Saturday, June 16, 2007

Do Lutherans think that "bishops, elders, and deacons are all synonymous terms"?

According to Dave Armstrong, "yes," (two updates, below) quoting a Lutheran who asserts that all the offices are of the same in dignity/function.

Recall that Armstrong had previously claimed:
"A Protestant might further object: . . . bishops, elders, and deacons are all synonymous terms for the same office: roughly that of a pastor today."

At least some of the flaws in Armstrong's reliance on the Lutheran whom he quotes are:

a) From the document Armstrong quotes, it is clear that the Lutheran in question is taking the view that the expulsion of a deacon by a bishop was improper, wheras the bishop himself had taken the view that it was proper (evidently disagreeing that the role of deacon is not subbordinate to that of bishop). Consequently, at best, Armstrong has shown that one Lutheran sees no difference between the offices of deacon, bishop, and elder, whereas at least one other Lutheran does see a difference, and has acted based on that perceived differnce.

b) There is a rather obvious reason that Armstrong has to turn to citing a paper written as a complaint within the Lutheran church: the position presented in the paper is not the official position of any Lutheran church, at least not of any Lutheran church of which this author is aware. Quite to the contrary, the historical documents of the Lutheran church equate presbyter and bishop but, of course, do not lump deacon into the mix.

c) Even the source Armstrong relies on admits that in Scripture the office of deacon is not synonmous with that of bishop: (from Armstrong's own source) "The so-called Deacons and Lay Elders of the apostles' time were, as was already suggested, in no way preachers and overseers of souls. They were rather only their helpers for functions of the preaching office which do not make up the essence of the office." Thus, the Lutheran Amstrong cited certainly would not make the straw man objection that Armstrong poses above.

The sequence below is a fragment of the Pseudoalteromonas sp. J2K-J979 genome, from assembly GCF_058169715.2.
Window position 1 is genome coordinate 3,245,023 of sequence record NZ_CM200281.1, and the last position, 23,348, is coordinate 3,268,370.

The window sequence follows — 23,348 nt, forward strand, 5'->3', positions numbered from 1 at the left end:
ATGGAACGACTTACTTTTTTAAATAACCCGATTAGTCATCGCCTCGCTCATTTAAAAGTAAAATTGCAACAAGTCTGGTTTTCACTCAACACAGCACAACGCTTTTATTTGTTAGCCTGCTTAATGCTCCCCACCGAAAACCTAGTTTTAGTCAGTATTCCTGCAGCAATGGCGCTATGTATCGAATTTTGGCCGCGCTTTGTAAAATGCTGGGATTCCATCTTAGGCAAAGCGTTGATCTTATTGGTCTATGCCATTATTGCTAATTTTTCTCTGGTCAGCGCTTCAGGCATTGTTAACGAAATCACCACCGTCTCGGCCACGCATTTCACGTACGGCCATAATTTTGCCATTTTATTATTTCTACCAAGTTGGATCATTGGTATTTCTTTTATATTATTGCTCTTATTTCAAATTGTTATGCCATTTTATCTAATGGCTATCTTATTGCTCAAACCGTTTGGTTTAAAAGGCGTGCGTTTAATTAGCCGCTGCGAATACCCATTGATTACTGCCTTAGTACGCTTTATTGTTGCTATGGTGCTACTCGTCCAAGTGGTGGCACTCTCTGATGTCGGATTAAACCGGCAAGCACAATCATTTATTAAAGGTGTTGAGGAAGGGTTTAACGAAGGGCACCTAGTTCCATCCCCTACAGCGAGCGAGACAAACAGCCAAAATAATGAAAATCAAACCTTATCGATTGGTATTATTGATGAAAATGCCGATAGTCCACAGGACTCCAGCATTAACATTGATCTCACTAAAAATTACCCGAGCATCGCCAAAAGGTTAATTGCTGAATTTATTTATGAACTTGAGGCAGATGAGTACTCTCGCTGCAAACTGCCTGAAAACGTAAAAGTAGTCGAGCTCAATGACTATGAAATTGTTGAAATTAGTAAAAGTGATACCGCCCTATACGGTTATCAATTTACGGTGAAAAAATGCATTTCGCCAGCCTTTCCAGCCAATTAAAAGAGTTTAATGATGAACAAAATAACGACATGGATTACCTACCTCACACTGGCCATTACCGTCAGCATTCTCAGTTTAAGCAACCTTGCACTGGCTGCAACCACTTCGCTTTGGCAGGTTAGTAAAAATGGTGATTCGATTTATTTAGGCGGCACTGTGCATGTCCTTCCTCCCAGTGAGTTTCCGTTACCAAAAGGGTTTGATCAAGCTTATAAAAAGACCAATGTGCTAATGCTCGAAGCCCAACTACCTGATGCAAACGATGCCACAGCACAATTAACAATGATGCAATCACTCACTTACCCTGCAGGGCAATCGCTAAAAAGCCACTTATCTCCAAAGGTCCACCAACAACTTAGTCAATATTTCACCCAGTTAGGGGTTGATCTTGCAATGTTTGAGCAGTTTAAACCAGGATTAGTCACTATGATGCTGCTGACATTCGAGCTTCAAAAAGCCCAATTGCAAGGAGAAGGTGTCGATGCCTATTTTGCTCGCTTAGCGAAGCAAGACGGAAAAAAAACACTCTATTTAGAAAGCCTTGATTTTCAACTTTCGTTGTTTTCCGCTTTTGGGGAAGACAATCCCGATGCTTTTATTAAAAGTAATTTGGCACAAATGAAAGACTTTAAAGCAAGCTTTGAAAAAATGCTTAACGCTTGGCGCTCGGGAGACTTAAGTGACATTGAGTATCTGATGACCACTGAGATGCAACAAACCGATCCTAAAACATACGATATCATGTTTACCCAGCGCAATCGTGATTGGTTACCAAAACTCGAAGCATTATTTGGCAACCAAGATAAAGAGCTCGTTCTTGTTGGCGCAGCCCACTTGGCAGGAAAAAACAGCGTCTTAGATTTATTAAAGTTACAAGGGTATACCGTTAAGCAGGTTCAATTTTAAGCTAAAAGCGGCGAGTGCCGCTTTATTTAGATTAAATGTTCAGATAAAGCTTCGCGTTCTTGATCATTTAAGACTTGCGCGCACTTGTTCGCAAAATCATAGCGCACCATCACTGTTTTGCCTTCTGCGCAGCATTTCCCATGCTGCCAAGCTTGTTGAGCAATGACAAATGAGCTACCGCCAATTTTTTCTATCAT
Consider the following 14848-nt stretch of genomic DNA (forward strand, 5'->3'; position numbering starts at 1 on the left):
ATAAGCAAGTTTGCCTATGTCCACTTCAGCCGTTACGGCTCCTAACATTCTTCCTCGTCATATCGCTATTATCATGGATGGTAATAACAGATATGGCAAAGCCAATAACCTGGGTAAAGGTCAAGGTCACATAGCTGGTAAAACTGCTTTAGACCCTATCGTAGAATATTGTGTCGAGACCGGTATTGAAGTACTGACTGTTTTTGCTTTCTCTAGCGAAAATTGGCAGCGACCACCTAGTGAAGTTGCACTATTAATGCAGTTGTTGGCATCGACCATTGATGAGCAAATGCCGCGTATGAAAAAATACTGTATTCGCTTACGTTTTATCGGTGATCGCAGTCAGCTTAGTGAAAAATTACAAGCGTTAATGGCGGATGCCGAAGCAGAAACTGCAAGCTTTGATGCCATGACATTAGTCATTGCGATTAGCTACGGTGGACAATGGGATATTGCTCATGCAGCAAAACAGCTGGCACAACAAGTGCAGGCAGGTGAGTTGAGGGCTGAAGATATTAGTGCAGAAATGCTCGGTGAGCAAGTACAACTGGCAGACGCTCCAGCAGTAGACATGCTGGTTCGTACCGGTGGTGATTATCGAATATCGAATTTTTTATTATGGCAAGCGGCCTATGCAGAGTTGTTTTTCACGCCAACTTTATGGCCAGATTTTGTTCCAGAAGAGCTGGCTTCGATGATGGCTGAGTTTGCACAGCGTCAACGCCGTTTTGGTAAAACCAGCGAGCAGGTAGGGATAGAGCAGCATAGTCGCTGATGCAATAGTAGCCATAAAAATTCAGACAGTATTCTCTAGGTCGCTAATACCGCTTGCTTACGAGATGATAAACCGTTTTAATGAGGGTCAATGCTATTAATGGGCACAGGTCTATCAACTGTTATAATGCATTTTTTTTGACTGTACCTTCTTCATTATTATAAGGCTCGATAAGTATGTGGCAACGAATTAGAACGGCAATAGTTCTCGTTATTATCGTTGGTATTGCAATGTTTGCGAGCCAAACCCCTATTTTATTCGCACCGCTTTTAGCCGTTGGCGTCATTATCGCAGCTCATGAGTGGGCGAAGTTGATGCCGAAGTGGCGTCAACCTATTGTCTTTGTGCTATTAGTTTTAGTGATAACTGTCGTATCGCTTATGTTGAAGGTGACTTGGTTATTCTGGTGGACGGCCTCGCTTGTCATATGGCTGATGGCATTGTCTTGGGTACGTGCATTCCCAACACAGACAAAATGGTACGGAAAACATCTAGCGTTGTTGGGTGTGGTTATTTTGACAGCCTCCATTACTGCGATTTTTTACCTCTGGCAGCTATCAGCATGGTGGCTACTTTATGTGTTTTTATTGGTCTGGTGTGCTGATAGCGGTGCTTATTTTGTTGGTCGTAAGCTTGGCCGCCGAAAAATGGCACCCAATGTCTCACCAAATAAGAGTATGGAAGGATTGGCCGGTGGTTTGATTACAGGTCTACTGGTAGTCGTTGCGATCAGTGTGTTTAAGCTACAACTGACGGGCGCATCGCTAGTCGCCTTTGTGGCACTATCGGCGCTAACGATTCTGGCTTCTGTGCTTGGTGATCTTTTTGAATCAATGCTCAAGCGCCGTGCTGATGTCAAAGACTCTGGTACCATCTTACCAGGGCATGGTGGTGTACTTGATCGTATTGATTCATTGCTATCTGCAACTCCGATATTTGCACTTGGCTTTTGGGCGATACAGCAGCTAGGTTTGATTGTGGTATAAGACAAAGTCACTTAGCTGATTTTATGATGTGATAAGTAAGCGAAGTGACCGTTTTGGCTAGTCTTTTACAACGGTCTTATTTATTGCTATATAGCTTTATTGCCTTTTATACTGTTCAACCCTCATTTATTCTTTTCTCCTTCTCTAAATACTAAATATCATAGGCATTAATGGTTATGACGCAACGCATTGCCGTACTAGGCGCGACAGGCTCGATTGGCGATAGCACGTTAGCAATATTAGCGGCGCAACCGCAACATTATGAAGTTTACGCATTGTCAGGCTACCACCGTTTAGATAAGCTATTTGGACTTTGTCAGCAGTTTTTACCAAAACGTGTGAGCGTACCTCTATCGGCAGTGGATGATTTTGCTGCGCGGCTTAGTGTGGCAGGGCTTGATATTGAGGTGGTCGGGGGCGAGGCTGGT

d) The fact is that Lutherans ordain men (and women) to more than one office. There is not a single "pastor" office. Does anyone suppose that the only difference between being ordained a deacon and a bishop in the Lutheran church is the word that pops into the ordaining bishop's head during the ceremony? And, of course, this highlights one obvious difference in the Lutheran church between the office of the bishop and the office of the deacon. Ordination is by the laying on of hands of the bishop. They are not just two flavors of clergyship at Baskin Robbins.

But perhaps I'm all wet. If any Lutherans happen to read this, and wish to add their two cents about whether the offices of Bishop and Deacon are synonymous in the Bible or in the practice of any of the Lutheran Churches, please feel free. Your comments are most welcome.

-Turretinfan

Compare this position, for example, to that described by Mr. Armstrong. (Example 2)

UPDATE:

Mr. Armstrong has now added a paragraph from Luther's work, in which Luther criticizes the Roman Catholic church for calling its priests "priests." The paragraph does not indicate that Luther taught a single church office, or that Luther taught that the terms "deacon," "bishop," and "elder" are synonymous. (Second Update: James Swan has written an excellent, more detailed explanation clearly demonstrating that Luther was not claiming that "deacon," "bishop," and "ender" are synonymous, in the unlikely event that anyone thinks that the quotation Mr. Armstrong provided actually supported Mr. Armstrong's hypothetical objection. Link.)

He also quotes some places where Paul refers to his own deaconal role (though why Armstrong demonstrates this, is anybody's guess).

1 comment:

David said...

Armstrong is even more than his usual degree of loony in that response, er, 'paper.'

I wasn't catching the relevance of the Paul/deacon references either.

Overall, it was funny how he wrote the entire response as if he knew all that material (in his mind material justifying his initial statement) at the time he wrote the intiial post. It's like he's gloating my saying: "See? I got lucky afterall! I'm NOT an idiot! You are!"

But we have to be careful how we speak of and deal with Mr. Armstrong. He's been showing signs of psychological imbalance (more than the usual juvenile, dictionary-intellectual stuff).